Our neighbor Japan is currently dealing with the biggest national catastrophe it has had to face since World War II — the aftermath of the March 11 earthquake and tsunami and the subsequent nuclear crisis.
Taiwan has much in common with Japan. An island located in an earthquake zone, it has several nuclear plants, relies on imported energy sources and has the majority of the population living on a small proportion of the land, in low-lying areas flanking a central mountain chain, with high concentrations in major urban areas — Tokyo for Japan, Taipei for Taiwan. However, this seems to have been lost on the government here, which apparently refuses to learn from Japan’s experience.
The Ministry of Education recently announced the second phase of its “Five Year, 50 Billion” program, aimed at making Taiwanese universities among the top 50, or even top 10, in Asia. It seems that the public servants in the ministry, who boast the highest number of doctoral degrees of any government department, are no better or worse than those in other departments: They are just as archaic and resistant to change.
Taiwan’s very existence, both physical and political, is pretty precarious. It is forever treading the very thin line between survival and destruction, and cannot afford to put a single foot wrong. If everyone in this country, both the governing and opposition parties and government officials together with the general public, works together to find solutions for these pressing issues, we may have a chance to divest ourselves of these archaic elements once and for all, replacing dinosaur policies and dinosaur public servants with a new system.
A full half, perhaps more, of Taiwan’s 23 million people live and work in the Greater Taipei Area of Taipei, New Taipei City (新北市), Keelung and Taoyuan city and county. The majority have moved there from south and central Taiwan, something that becomes apparent during national holidays such as Lunar New Year or the Tomb Sweeping Festival, when people go back to their family homes en masse and leave the capital feeling like a ghost town.
Forget for a moment the sense of spending NT$50 billion (US1.7 billion) over five years, or NT$1000 billion over 10, trying to shoehorn Taiwanese universities into the world’s top 100, or whether the idea is perhaps a little naive. The Chinese Nationalist Party (KMT) is in power now, but five or six years ago it was the Democratic Progressive Party. Both drew up the budget for the five-year program, both passed it, both are happy to implement it. The handover of political power did little to change the government’s mindset of trying to buy prestigious universities through heavy investment.
Following the earthquake and tsunami, the scale of which Japan has not seen in living memory, and the subsequent — and, for Japan, unprecedented — nuclear crisis unfolding there, the ability of Tokyo to function as a capital has been put in jeopardy. The folly and danger of having so much concentrated in the capital is recognized, if not actually admitted.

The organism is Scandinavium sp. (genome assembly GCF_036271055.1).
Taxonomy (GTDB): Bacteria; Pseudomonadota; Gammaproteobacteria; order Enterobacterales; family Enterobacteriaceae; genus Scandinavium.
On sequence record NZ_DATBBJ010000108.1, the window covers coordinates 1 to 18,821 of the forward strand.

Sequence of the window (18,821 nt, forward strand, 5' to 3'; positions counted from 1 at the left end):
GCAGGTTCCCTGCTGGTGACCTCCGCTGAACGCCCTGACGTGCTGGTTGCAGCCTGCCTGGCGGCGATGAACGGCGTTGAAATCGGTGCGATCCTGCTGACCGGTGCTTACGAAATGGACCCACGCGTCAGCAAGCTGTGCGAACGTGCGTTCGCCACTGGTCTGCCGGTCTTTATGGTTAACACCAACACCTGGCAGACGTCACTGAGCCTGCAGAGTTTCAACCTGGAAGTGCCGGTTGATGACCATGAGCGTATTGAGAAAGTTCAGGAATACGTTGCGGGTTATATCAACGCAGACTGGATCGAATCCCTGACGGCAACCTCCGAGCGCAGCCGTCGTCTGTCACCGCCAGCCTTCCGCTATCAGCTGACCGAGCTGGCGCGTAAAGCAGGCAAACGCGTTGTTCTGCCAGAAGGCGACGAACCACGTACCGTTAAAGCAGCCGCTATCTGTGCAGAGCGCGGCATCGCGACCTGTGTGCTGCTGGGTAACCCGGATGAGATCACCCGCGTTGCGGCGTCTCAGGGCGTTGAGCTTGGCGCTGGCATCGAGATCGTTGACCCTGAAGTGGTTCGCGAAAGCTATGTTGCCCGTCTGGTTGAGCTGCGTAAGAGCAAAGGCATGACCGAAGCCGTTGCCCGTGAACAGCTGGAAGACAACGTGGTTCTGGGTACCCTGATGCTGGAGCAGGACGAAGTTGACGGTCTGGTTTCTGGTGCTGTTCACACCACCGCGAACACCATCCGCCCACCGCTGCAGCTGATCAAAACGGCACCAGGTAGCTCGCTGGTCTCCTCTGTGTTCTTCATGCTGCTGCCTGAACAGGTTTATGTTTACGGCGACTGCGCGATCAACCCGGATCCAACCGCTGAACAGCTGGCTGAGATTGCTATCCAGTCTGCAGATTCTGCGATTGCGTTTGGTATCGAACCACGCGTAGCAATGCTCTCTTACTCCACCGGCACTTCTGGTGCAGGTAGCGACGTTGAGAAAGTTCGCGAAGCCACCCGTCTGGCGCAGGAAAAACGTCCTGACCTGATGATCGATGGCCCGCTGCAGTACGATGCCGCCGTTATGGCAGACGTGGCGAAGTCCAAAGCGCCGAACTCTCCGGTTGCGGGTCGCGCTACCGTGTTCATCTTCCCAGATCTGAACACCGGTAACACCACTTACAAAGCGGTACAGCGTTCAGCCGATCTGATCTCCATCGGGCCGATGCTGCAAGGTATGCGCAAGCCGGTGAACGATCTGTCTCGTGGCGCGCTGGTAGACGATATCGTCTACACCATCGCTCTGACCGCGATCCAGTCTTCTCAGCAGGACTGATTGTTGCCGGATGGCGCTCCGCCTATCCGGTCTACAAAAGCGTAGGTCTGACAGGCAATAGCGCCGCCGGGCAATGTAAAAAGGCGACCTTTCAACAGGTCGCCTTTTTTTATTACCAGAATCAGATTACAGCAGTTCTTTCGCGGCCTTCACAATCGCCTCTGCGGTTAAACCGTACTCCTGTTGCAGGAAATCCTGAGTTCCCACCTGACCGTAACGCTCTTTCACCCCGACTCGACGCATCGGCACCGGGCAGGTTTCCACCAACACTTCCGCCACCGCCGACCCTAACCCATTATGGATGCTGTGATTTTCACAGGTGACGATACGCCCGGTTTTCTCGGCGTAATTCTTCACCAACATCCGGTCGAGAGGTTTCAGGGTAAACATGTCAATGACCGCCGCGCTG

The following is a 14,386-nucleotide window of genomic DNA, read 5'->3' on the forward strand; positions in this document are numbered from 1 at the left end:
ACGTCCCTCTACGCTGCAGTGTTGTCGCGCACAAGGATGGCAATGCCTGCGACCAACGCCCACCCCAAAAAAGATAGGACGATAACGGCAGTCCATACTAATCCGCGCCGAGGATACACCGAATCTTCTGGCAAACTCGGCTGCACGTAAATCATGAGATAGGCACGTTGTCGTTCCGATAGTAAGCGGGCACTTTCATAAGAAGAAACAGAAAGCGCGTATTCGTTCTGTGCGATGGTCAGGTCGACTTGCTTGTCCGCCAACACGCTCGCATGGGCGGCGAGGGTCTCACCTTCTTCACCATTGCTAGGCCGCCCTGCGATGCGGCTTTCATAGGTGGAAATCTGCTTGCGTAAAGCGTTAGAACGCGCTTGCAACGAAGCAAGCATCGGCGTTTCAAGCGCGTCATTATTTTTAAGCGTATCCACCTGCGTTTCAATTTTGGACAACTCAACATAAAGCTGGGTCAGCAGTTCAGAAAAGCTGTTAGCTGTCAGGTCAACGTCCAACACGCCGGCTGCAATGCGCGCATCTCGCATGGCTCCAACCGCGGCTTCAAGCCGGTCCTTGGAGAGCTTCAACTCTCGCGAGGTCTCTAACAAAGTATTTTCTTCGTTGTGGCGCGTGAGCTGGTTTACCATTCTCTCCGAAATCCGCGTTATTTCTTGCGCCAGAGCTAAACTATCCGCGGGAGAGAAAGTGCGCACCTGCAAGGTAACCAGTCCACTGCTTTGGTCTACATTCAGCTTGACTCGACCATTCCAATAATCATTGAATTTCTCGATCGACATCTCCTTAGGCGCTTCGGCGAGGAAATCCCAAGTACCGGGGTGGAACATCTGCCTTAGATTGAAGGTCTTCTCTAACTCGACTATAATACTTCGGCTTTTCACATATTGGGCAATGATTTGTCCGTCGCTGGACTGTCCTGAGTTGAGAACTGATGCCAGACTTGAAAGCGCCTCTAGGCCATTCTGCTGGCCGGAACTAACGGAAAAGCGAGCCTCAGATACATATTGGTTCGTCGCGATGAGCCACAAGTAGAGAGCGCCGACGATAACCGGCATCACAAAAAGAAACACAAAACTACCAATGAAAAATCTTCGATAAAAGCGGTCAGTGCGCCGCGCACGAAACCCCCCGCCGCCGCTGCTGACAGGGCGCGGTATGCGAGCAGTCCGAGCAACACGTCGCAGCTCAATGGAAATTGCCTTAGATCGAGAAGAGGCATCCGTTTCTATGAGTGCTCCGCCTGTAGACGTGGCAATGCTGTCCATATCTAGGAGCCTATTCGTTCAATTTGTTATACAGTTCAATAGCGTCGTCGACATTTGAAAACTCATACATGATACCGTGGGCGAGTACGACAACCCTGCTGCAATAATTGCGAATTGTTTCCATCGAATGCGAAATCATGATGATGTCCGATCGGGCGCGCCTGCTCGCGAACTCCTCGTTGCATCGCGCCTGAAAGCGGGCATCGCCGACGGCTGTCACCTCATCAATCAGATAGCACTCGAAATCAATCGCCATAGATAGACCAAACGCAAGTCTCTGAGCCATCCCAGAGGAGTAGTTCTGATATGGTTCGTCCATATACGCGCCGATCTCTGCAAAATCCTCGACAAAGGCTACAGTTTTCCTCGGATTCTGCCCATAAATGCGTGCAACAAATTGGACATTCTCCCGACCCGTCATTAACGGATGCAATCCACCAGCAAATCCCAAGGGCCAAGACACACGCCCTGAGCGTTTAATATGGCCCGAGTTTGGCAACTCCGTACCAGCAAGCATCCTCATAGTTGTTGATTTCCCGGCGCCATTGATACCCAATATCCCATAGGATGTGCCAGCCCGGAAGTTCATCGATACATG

We have consistently followed this policy in Taiwan, where we have concentrated the majority of our financial, technological, human and cultural capital, as well as our political and economic power, in the Greater Taipei region (and, to be honest, pretty much Taipei itself), which relies on food, water and energy supplies to be brought in from outside. This is an obsolescent idea.
Of course, development often entails the selection of certain locations and the concentration of resources therein. -Nevertheless, running a country without understanding the importance of the diversification of risk leaves one vulnerable to the prospect of complete annihilation.
This is what we refer to as “local rationality,” the idea that some policies are rational when seen from a local or short-term perspective, but not from a more global — in the sense of inclusive — or long-term perspective, from which they may even be seen to be completely irrational. The nuclear crisis in Japan is a perfect example of this.
It makes no sense whatsoever in these days of natural disasters and social change for so much of Taiwan’s economic resources, or even the funds made available to universities, to be concentrated in the Taipei region.
A more comprehensive policy is needed, including on education, culture and the arts, that involves the whole country. This is something that we can now consider given Japan’s experience. This is the duty of our leaders and public servants. If they refuse to change, they will find it difficult to shake off the label of “dinosaur government.”
Chen Yung-feng is the executive director of Tunghai University’s Center for Japan Area Studies.
TRANSLATED BY PAUL COOPER
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